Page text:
“Oh no, tomorrow we cannot start early for the temple tour. I will be occupied with the weekly bird census. You can may be skip that and instead get to know about Jain temples in Madurai from my brother until I return,” informed Raveendran, a walking encyclopedia of birds, my friend and host in Madurai.
Bird census? In Madurai? The words echoed in my head.
Blame my ignorance – That was the first time I heard about birding in Madurai and not wanting to pass up the opportunity of getting to know more of my fellow earth mates, I counted myself in for the trip.
Seven km from Madurai city on Alagar koil road is Poondi tank – a spot considered ideal for birding by nature enthusiasts. Raveendran, who has a sharp eye to spot birds, noticed it first. Moving light as a feather, beautifully colored, midst lotuses and lilies, it was a bird I had never seen before. Instantly, I cursed myself for spending all the money saved to buy a camera on weekend travels around my hometown. As if hearing my thoughts, Raveendran uttered the golden words, “Take my camera and click some pictures.” Throwing the binoculars in the air, I grabbed his high-end camera and clicked my first ever decent photo of a bird:
A km away from Poondi tank crossing two villages is Mathur tank – a spot where members of Madurai Nature Forum had gathered for the weekly bird census. I was pleasantly surprised to see a big group of more than 15, each holding either a camera or a book or binoculars. On talking to them, I figured they were from diverse professional backgrounds, united by their passion for birding.
Together, for the next one hour we spotted, clicked, and discussed birds. What they shared was fascinating—Madurai falls on the birds’ migratory routes and the tanks in the city happen to be their resting place. During the season of migration from October to March, birders have identified over 236 species in the area.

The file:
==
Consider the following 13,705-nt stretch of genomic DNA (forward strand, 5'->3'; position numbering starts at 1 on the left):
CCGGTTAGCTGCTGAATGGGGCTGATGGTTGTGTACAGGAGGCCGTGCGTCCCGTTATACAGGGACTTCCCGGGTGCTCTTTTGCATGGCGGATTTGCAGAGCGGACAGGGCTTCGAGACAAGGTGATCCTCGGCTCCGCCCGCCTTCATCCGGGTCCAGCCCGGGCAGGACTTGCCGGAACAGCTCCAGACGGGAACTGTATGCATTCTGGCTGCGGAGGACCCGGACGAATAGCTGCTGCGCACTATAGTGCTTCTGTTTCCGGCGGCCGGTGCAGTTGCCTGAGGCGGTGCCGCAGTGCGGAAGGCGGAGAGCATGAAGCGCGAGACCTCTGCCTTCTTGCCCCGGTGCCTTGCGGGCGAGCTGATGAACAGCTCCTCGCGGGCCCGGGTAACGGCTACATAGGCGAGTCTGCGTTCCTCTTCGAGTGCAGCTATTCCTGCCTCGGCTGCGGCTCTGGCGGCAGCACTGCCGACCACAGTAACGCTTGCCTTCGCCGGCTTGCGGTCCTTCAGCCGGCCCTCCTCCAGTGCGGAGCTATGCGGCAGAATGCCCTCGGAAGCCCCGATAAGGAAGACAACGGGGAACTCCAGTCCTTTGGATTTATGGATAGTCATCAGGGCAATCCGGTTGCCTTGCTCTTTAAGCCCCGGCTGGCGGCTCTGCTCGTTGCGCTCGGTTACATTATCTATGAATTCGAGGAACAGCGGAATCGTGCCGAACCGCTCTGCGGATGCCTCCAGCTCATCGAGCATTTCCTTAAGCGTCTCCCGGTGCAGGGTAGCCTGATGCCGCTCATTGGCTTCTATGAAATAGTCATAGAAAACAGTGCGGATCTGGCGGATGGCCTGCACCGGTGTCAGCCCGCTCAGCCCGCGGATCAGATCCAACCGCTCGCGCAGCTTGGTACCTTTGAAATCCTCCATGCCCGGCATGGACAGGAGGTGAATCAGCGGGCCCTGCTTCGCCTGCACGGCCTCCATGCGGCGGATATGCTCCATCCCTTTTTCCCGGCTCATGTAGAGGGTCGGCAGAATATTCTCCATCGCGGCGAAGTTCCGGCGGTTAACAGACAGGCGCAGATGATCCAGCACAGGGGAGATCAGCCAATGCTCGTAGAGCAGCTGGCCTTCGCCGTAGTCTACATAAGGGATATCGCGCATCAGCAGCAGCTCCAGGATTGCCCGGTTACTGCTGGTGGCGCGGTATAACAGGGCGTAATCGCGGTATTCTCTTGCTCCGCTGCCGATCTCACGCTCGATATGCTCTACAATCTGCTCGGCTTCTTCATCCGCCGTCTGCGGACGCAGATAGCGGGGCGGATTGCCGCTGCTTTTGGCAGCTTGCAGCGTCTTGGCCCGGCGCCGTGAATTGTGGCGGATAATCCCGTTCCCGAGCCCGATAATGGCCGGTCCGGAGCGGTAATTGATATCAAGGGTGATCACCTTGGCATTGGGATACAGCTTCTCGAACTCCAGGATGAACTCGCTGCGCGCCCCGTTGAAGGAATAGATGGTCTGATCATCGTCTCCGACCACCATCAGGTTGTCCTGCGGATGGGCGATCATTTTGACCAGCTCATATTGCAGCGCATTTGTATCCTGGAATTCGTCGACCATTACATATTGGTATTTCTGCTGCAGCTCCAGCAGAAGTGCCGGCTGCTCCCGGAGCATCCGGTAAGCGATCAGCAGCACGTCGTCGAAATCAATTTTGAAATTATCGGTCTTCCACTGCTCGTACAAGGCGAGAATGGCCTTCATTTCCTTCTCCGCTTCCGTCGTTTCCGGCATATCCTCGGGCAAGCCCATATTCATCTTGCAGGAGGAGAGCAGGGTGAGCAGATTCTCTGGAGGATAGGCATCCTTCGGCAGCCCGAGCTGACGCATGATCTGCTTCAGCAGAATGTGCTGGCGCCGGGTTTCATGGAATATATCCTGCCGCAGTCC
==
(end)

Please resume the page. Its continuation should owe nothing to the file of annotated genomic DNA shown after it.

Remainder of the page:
A few birds spotted at Mathur tank:
After touring Gandhi museum in the evening, my friend spoke of a lesser known place in the outskirts of Madurai and added, it would be the best place to be during sunset. 10 km from the city, on taking a left, we reached Samanatham tank. What I saw was a sight that would leave any bird lover speechless. Hundreds of birds—Pelicans, Egrets, Ibis, Herons, and many more, were settling to roost in the tiny bit of land within the expansive water tank as sun was setting behind the trees.
It is a bird-watchers paradise. On 26 October, 2014 a total of 2500 birds were spotted at the tank by birders that included migratory birds such as Asian paradise flycatcher, Brown shrike, Blue-tailed bee-eater, Common sandpiper, Wood sandpiper, Garganey, Ruddy shelduck, Booted eagle and many more (Source: Madurai Nature Forum.)
“An ornithologist, also a senior member of Madras Naturalist’s society, once challenged me that Madurai does not fall on the routes of migratory birds. But, he was stunned after seeing 2500 Glossy ibis, all at once, during sunset at Samanatham tank,” shared Raveendran with pride.
At the end of my four days trip, the image I carried in my head about Madurai had changed—a canvas filled with temples and mahals in shades of golden brown had transformed into a canvas with mighty shades of green and blue adding a splendid contrast to the rich brown of temple city’s architectural marvels.
If you are in Madurai and interested in bird-watching, contact Raveendran, President, Iragukal Naturalist Association (Mob.No: 9843136786) and enjoy watching these flying beauties with fellow nature enthusiasts.